Discussion

The present study showed that a subcutaneous CGM system to guide blood glucose regulation was equally effective and safe in glycemic control compared to frequent POC-guided blood glucose regulation. However, CGM significantly reduces nursing workload, blood loss and the daily costs for glucose control.

Comparison with other studies

This is the second but largest randomized controlled trial in which CGM is used to guide glycemic control in critically ill patients. In contrast to our findings, Holzinger and colleagues did find less severe hypoglycemia in the CGM group [16]. This may be caused by the very low incidence of severe hypoglycemia in the present study, which was true for both the intervention and the control group. This may be related to a change of policy after the publication of the NICE-SUGAR trial [4], which was a reason for our and most other ICUs to increase their blood glucose target range. The increased target range may have reduced the incidence of hypoglycemic events [19],[20]. Indeed, the blood glucose target used in the current study (5.0 to 9.0 mmol/L) was higher than in the Holzinger trial [16] (4.4 to 6.1 mmol/L) and this is reflected in the achieved mean blood glucose levels (8.1 vs. 6.3 mmol/L). Moreover, the use of a fully computerized algorithm for glucose control and the high familiarity of the protocol among our IC nurses may have contributed to the low incidence of severe hypoglycemia. The available studies to date on tight glucose control showed an increase in nursing workload [21]-[23]. The potential benefits of CGM in the reduction of blood samples, blood loss and nursing workload was assumed in previous studies, but was not systematically assessed before. We now observed that CGM significantly reduced the amount of blood samples and the daily nursing workload for glucose control up to 53%. This finding seems clinically relevant, especially in a busy clinical IC environment. Two studies focused on the cumulative nursing workload accompanied with tight glucose control protocols [21],[22]. Gartemann et al. estimated that nurses devoted approximately 42 minutes during a 12-hour shift of their time to administering a tight glycemic control (TGC) protocol, whereas Aragon et al. even reported that up to 2 hours might be required for tight glycemic control for a single patient in a 24-hour period. In our POC control group, the mean nursing workload estimate was less (36 minutes per 24 hours) than the published estimates reported by other groups. This might partly be explained by the use of a fully computerized algorithm for glucose control in our ICU. In addition, the familiarity of the protocol is very high among our ICU nurses.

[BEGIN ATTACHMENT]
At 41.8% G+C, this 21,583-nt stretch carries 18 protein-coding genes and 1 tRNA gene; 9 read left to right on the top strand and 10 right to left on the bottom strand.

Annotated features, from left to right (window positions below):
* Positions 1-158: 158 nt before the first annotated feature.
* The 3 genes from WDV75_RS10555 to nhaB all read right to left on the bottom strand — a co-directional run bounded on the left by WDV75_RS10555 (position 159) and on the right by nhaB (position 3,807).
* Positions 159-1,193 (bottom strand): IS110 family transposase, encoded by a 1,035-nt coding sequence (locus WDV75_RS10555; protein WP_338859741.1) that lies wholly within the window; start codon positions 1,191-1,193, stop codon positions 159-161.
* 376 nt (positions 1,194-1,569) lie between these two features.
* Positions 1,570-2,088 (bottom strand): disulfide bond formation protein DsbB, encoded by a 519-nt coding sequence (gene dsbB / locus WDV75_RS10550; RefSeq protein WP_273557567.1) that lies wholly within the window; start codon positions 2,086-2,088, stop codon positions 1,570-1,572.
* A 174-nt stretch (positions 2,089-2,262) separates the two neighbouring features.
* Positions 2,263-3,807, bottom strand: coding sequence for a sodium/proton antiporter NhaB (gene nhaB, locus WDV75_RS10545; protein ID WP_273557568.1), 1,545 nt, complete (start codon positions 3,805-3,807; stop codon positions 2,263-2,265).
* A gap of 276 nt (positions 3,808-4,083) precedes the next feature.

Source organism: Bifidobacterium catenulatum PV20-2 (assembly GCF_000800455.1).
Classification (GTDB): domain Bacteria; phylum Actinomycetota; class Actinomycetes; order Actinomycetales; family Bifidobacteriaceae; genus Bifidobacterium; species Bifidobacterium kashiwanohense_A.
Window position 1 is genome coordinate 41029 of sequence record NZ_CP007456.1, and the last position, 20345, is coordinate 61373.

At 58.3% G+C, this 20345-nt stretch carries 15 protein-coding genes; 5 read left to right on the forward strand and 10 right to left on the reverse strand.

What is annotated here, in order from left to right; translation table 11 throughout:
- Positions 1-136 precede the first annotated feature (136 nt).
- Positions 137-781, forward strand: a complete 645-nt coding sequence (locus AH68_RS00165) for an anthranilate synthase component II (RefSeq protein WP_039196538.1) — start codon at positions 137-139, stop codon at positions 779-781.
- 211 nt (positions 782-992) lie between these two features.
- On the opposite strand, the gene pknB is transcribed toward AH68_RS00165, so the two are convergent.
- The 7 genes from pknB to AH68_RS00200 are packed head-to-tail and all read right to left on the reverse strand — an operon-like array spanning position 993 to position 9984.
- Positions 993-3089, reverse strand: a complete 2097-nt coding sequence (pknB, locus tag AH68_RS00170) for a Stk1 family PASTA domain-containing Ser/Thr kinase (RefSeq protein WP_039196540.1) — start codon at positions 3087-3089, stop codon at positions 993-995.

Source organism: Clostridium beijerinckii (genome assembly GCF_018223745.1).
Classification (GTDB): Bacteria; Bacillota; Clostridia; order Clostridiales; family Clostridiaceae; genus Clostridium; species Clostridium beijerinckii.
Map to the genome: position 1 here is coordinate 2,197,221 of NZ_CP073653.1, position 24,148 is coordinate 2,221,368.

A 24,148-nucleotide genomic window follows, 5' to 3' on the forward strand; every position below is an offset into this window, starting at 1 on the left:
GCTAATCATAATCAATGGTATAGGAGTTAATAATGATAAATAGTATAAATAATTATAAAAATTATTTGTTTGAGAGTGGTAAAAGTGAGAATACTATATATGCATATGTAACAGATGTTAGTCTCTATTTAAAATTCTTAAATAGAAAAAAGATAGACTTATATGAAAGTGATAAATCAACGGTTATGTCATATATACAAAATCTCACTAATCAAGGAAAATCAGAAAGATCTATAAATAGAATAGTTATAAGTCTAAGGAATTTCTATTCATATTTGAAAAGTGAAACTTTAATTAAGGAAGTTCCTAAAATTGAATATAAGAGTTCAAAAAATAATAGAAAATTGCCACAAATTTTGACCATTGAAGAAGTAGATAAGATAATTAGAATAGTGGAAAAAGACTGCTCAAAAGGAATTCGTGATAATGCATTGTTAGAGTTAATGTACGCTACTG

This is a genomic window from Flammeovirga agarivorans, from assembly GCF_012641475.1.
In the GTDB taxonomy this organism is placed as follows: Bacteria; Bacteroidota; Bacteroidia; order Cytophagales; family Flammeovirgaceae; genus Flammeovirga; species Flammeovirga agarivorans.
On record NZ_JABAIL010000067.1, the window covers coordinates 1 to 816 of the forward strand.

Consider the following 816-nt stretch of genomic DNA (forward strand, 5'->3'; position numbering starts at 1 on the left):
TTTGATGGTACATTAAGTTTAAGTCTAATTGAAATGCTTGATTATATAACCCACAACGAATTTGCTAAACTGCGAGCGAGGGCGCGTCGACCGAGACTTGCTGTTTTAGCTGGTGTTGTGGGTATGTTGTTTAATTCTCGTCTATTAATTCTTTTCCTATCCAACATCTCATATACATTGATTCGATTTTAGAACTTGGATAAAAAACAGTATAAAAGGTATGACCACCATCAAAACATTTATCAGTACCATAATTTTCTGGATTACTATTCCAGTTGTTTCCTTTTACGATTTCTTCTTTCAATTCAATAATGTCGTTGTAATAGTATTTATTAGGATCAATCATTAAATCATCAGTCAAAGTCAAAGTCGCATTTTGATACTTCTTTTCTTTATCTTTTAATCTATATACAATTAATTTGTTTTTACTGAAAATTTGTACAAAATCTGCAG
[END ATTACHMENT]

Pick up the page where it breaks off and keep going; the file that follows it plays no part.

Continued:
Effectiveness and costs

The use of CGM did not achieve improved glycemic control in our study. We found similar percentages of time-in-target and below-target range between the study groups. The not-significantly lower percentage of time in the hyperglycemic range in the intervention group could be explained by the fact that CGM measurements were more frequently entered in the glucose protocol than POC measurements in the control group. This probably resulted in more adjustments in the insulin treatment with lower blood glucose levels as a consequence. The significantly increased ICU LOS, which was observed in the intervention group, may be a coincidence or reflect unmeasured case-mix factors but is, in our view, unrelated to the glucose measurement strategy.

In contrast to our expectations, the cost analysis shows that the use of CGM systems for glucose control in an ICU setting is not a priori an expense. However, we should be cautious in interpreting these results due to the rather short time horizon (24 hours) in the analysis of costs determination and the single-centre study design. Also, cost savings cannot immediately be monetized due to the short time horizon used in this cost analysis.